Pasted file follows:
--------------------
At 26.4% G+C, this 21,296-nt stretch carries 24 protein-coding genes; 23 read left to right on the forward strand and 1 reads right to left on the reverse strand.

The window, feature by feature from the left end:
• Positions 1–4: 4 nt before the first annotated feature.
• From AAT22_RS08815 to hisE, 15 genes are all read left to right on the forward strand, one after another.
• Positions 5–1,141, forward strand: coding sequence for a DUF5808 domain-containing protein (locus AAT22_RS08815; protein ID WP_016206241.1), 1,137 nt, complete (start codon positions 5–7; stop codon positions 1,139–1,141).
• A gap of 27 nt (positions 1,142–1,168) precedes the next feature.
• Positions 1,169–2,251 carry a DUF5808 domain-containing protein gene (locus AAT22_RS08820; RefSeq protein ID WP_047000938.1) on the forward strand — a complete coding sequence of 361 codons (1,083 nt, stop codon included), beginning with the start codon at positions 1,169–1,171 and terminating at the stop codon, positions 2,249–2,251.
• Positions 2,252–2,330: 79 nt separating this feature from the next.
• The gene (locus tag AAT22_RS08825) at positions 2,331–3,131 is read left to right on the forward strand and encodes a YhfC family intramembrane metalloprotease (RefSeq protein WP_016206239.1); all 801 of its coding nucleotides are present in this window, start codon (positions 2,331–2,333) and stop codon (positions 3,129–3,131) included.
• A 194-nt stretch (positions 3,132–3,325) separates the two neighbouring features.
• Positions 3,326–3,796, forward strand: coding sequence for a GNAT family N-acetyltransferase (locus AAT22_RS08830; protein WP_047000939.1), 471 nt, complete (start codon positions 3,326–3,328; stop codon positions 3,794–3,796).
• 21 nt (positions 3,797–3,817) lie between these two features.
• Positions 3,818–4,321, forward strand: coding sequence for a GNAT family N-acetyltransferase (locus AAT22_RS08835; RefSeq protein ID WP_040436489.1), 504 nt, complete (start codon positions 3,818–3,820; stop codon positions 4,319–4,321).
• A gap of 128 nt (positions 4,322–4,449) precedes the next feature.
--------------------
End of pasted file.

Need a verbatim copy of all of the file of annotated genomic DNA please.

At 26.4% G+C, this 21,296-nt stretch carries 24 protein-coding genes; 23 read left to right on the forward strand and 1 reads right to left on the reverse strand.

The window, feature by feature from the left end:
• Positions 1–4: 4 nt before the first annotated feature.
• From AAT22_RS08815 to hisE, 15 genes are all read left to right on the forward strand, one after another.
• Positions 5–1,141, forward strand: coding sequence for a DUF5808 domain-containing protein (locus AAT22_RS08815; protein ID WP_016206241.1), 1,137 nt, complete (start codon positions 5–7; stop codon positions 1,139–1,141).
• A gap of 27 nt (positions 1,142–1,168) precedes the next feature.
• Positions 1,169–2,251 carry a DUF5808 domain-containing protein gene (locus AAT22_RS08820; RefSeq protein ID WP_047000938.1) on the forward strand — a complete coding sequence of 361 codons (1,083 nt, stop codon included), beginning with the start codon at positions 1,169–1,171 and terminating at the stop codon, positions 2,249–2,251.
• Positions 2,252–2,330: 79 nt separating this feature from the next.
• The gene (locus tag AAT22_RS08825) at positions 2,331–3,131 is read left to right on the forward strand and encodes a YhfC family intramembrane metalloprotease (RefSeq protein WP_016206239.1); all 801 of its coding nucleotides are present in this window, start codon (positions 2,331–2,333) and stop codon (positions 3,129–3,131) included.
• A 194-nt stretch (positions 3,132–3,325) separates the two neighbouring features.
• Positions 3,326–3,796, forward strand: coding sequence for a GNAT family N-acetyltransferase (locus AAT22_RS08830; protein WP_047000939.1), 471 nt, complete (start codon positions 3,326–3,328; stop codon positions 3,794–3,796).
• 21 nt (positions 3,797–3,817) lie between these two features.
• Positions 3,818–4,321, forward strand: coding sequence for a GNAT family N-acetyltransferase (locus AAT22_RS08835; RefSeq protein ID WP_040436489.1), 504 nt, complete (start codon positions 3,818–3,820; stop codon positions 4,319–4,321).
• A gap of 128 nt (positions 4,322–4,449) precedes the next feature.